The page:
Infectious Disease

Can fully vaccinated people get sick with COVID for a long time?

August 27, 2021

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Healio interview.

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Al-Aly does not report any relevant financial information.

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Long-term COVID, which the CDC defines as “new, recurring, or ongoing health problems” that occur weeks after a person is infected with SARS-CoV-2, has been linked to hundreds of symptoms.

Ziyad Al-Aly

As the Delta variant continues to rise and affect the effectiveness of the vaccine, we have asked Ziyad Al-Aly, MD, FASN, Director of the Clinical Epidemiology Center and Head of Research and Development for the Veterans Affairs St. Louis Health Care System, When COVID Can Also Occur in Vaccinated Individuals Experiencing Breakthrough Infection.

Source: Adobe Stock.

Source: Adobe Stock

Healio: Is there evidence that fully vaccinated people develop COVID for a long time?

Al-Aly: We are actually doing this study. It’s not ready yet. I mean, it’s really quite a chore, but we do and hopefully we can publicly share our results in about 6 weeks or so.

Breakthrough infections are no longer news. Everyone knows that vaccines are not 100% effective. They’re very, very effective, but never 100%, and people get breakthrough infections. Among the people who get breakthrough infections, the lion’s share of them have a really mild illness. Some [cases] are so mild that they don’t even realize they are actually sick until tested.

However, some actually report symptoms beyond the acute phase or beyond the first 30 days or the first 4 weeks. So it is clear, long COVID is likely to be a thing even in people who are vaccinated and are experiencing a breakthrough infection.

What we don’t really know yet is the extent and rates of long COVID in patient populations and whether it is characteristically different from long COVID experienced by people who do not get vaccinated, or even that people experience COVID-19 before the Vaccine became available.

Healio: Some people who have long been developing COVID asymptomatic infected. Is there also the possibility that a fully vaccinated person could become infected, show no symptoms and contract COVID for a long time?

Al-Aly: It is possible and we are trying to dig deeper into it to find a definitive answer and whether this really happens in people who are completely asymptomatic. But I don’t really have an answer to that. It’s possible, I just don’t really know the prices. Again, this is an evolving field. Every week we try to make a little more progress and understand a little more. But it is entirely possible, yes.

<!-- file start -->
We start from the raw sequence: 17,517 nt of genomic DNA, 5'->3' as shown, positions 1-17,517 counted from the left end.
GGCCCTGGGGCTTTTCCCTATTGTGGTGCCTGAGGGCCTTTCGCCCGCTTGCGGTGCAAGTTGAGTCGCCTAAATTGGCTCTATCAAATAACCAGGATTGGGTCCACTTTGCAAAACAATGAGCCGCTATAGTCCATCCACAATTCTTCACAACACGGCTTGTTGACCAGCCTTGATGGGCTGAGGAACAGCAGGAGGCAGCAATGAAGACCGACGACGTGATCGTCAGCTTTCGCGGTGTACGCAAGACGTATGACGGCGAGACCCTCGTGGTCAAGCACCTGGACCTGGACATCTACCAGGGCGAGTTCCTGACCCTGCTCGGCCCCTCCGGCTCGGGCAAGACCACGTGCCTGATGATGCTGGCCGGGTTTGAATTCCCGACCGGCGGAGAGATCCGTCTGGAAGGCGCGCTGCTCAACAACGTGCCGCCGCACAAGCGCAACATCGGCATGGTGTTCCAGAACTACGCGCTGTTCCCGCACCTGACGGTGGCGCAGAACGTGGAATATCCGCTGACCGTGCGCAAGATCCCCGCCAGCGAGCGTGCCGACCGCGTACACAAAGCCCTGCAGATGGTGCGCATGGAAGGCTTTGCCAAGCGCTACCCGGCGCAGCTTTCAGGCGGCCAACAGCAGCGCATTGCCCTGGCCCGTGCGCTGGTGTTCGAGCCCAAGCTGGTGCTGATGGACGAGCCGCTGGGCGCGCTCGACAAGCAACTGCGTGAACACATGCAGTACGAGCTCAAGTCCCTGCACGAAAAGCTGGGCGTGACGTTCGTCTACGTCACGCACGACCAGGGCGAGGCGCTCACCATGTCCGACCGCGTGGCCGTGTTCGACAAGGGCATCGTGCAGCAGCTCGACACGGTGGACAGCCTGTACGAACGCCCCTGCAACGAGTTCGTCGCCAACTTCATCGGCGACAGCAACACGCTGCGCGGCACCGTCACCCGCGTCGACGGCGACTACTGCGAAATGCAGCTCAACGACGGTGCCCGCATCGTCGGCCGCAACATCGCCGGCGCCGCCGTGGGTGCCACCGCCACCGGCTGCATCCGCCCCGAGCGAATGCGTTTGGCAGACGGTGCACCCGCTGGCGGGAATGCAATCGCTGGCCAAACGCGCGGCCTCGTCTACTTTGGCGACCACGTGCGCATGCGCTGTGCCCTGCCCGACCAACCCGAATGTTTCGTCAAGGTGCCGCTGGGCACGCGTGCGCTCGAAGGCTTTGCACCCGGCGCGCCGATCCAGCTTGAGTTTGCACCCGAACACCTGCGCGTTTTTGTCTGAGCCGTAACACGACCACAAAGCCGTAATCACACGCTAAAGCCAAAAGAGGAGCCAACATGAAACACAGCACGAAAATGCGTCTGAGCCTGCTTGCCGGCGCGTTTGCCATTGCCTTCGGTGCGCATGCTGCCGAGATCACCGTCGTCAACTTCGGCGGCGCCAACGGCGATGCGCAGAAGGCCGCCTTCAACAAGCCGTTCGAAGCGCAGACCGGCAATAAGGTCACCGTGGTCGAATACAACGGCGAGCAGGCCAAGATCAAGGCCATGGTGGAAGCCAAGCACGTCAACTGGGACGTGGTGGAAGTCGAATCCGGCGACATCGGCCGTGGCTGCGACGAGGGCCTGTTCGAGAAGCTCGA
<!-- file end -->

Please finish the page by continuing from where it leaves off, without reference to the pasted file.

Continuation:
Healio: Vaccination protects people from more serious consequences when they experience a rare breakthrough infection. Does a full vaccination make a person less likely to develop more severe symptoms of prolonged COVID illness?

Al-Aly: This is what I alluded to when I tried to explain whether it is less serious and less extensive. We have long known that COVID involves multiple organ systems and some [symptoms] are really difficult, really incapacitated. Some people cannot really leave the house because of the weakness, brain fog and extreme tiredness.

We are trying to determine if this is the case in vaccinated individuals and we think that long COVID occurs but is less severe or less pronounced and whether it is less pronounced than long COVID in unvaccinated individuals in terms of organ system involvement.

Again, I think this is a very, very important question and we are doing our best to get answers to it as soon as possible.

Healio: Could vaccination delay symptoms?

Al-Aly: It is also possible, but we’re still trying to figure it out. It is possible, and there are some clues – anecdotal here and there; If you put all of these studies together – that vaccinated people have an immune response, they have some immunity. It’s not like they don’t have an immune response to the virus, but some centers do [are reporting] light and mild [symptoms]. But again, I use the word “maybe” because I think there is a lot of uncertainty here and a lot of questions that really need solid answers. I can’t really be final in my answer until I have supporting data in hand. So we don’t know.

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